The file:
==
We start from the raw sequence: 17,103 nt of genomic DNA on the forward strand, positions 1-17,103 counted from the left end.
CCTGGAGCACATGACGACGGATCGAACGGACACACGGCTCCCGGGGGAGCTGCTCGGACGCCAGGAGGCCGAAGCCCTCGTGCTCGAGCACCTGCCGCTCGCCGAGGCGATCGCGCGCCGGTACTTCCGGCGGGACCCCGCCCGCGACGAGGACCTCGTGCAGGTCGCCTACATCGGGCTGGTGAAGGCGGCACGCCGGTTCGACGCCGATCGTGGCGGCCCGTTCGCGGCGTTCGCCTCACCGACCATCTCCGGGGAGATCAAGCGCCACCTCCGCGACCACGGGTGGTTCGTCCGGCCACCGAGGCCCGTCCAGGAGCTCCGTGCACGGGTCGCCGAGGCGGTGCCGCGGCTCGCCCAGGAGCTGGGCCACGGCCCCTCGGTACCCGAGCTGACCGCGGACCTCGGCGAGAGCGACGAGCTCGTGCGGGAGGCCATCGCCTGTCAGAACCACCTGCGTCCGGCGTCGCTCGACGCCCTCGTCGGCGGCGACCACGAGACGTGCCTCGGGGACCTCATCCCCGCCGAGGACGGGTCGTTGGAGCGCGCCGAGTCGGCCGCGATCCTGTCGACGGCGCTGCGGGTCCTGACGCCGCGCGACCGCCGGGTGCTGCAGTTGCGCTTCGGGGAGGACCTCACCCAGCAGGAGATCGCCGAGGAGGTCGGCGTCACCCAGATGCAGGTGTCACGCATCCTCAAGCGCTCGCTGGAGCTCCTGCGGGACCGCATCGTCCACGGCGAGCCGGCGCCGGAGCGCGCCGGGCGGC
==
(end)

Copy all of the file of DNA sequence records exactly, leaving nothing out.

We start from the raw sequence: 17,103 nt of genomic DNA on the forward strand, positions 1-17,103 counted from the left end.
CCTGGAGCACATGACGACGGATCGAACGGACACACGGCTCCCGGGGGAGCTGCTCGGACGCCAGGAGGCCGAAGCCCTCGTGCTCGAGCACCTGCCGCTCGCCGAGGCGATCGCGCGCCGGTACTTCCGGCGGGACCCCGCCCGCGACGAGGACCTCGTGCAGGTCGCCTACATCGGGCTGGTGAAGGCGGCACGCCGGTTCGACGCCGATCGTGGCGGCCCGTTCGCGGCGTTCGCCTCACCGACCATCTCCGGGGAGATCAAGCGCCACCTCCGCGACCACGGGTGGTTCGTCCGGCCACCGAGGCCCGTCCAGGAGCTCCGTGCACGGGTCGCCGAGGCGGTGCCGCGGCTCGCCCAGGAGCTGGGCCACGGCCCCTCGGTACCCGAGCTGACCGCGGACCTCGGCGAGAGCGACGAGCTCGTGCGGGAGGCCATCGCCTGTCAGAACCACCTGCGTCCGGCGTCGCTCGACGCCCTCGTCGGCGGCGACCACGAGACGTGCCTCGGGGACCTCATCCCCGCCGAGGACGGGTCGTTGGAGCGCGCCGAGTCGGCCGCGATCCTGTCGACGGCGCTGCGGGTCCTGACGCCGCGCGACCGCCGGGTGCTGCAGTTGCGCTTCGGGGAGGACCTCACCCAGCAGGAGATCGCCGAGGAGGTCGGCGTCACCCAGATGCAGGTGTCACGCATCCTCAAGCGCTCGCTGGAGCTCCTGCGGGACCGCATCGTCCACGGCGAGCCGGCGCCGGAGCGCGCCGGGCGGC